First legal hemp crop planted in KY since WW II era - WDRB 41 Louisville News

First legal hemp crop planted in KY since WW II era

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LEXINGTON, Ky. (WDRB) -- An historic event took place Tuesday afternoon on a small plot of land at the University of Kentucky.

The first legal hemp seed was planted in the state for the first time since the 1940s.

Advocates for industrial hemp hope the yellow flags outlining the field signal the start or, more correctly, the re-start of a viable cash crop for Kentucky.

For its historic significance, the event was almost anti-climactic. Researchers poured small bags of hemp seed into a planter and placed them in the soil.

It's the first time since just after World War II that hemp has been legally grown in Kentucky.

"It's a new beginning for Kentucky; a new chance to look at opportunities that may be before us, and answer those questions that producers have," said Adam Watson, who heads the hemp program for the Dept. of Agriculture.

Questions such as, what variety of hemp grows best here.

The 13 types of seeds that will grow on this small plot of land - about one one-hundredth of an acre - will help answer some big questions.

"We'll definitely monitor for pest problems, insects, weeds, any diseases caused by fungi - all the other common problems that you have in crop production. We'll keep a close eye on all of that," said University of Kentucky agronomist David Williams.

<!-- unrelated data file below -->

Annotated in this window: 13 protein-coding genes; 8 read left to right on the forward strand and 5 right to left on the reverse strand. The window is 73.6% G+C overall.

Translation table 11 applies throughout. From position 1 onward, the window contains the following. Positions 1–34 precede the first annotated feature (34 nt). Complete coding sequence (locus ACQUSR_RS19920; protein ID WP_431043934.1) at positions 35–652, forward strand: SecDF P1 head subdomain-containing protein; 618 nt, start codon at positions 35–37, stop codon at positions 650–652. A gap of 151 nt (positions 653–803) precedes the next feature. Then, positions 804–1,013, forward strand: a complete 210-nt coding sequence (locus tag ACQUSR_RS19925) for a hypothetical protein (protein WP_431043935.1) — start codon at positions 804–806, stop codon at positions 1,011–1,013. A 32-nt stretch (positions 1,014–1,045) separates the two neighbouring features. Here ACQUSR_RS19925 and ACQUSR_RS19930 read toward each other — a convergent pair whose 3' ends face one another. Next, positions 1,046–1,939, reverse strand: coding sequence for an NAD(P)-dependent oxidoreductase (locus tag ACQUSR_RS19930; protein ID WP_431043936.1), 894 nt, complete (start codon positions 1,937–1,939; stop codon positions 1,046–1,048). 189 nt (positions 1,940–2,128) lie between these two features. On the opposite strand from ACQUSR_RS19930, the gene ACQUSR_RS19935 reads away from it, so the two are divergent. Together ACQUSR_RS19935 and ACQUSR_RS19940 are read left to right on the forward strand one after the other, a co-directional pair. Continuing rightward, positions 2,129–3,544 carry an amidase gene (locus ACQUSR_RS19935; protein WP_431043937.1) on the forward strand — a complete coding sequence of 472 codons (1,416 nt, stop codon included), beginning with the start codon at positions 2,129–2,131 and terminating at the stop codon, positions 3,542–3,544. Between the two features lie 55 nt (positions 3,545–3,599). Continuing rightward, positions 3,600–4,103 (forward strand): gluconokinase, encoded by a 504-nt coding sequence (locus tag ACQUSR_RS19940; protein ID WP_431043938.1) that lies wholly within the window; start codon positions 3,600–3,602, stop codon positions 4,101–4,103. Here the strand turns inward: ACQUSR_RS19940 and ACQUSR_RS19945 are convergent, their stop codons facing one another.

The seeds are among those seized, and then ultimately released, by the Drug Enforcement Administration.

Kentucky's Dept. of Agriculture believes the state is now on the cutting edge of a growth industry.

"We know there are states that some have programs related to medicinal marijuana and things of that nature, but I think Kentucky is definitely leading the nation when it comes to industrial hemp," said Watson.

This is one of eight hemp pilot projects being conducted around the state. These seeds will be harvested in October.

"What we're doing, hopefully, is contributing to science-based knowledge for the farmers of Kentucky to make intelligent choices regarding which varieties will produce the most yield," said Williams.

"Bottom line. It's historic," concluded Watson.

The University of Louisville is planning research on whether hemp can be used to de-toxify brownfields - old industrial sites. But that project is still a year away.

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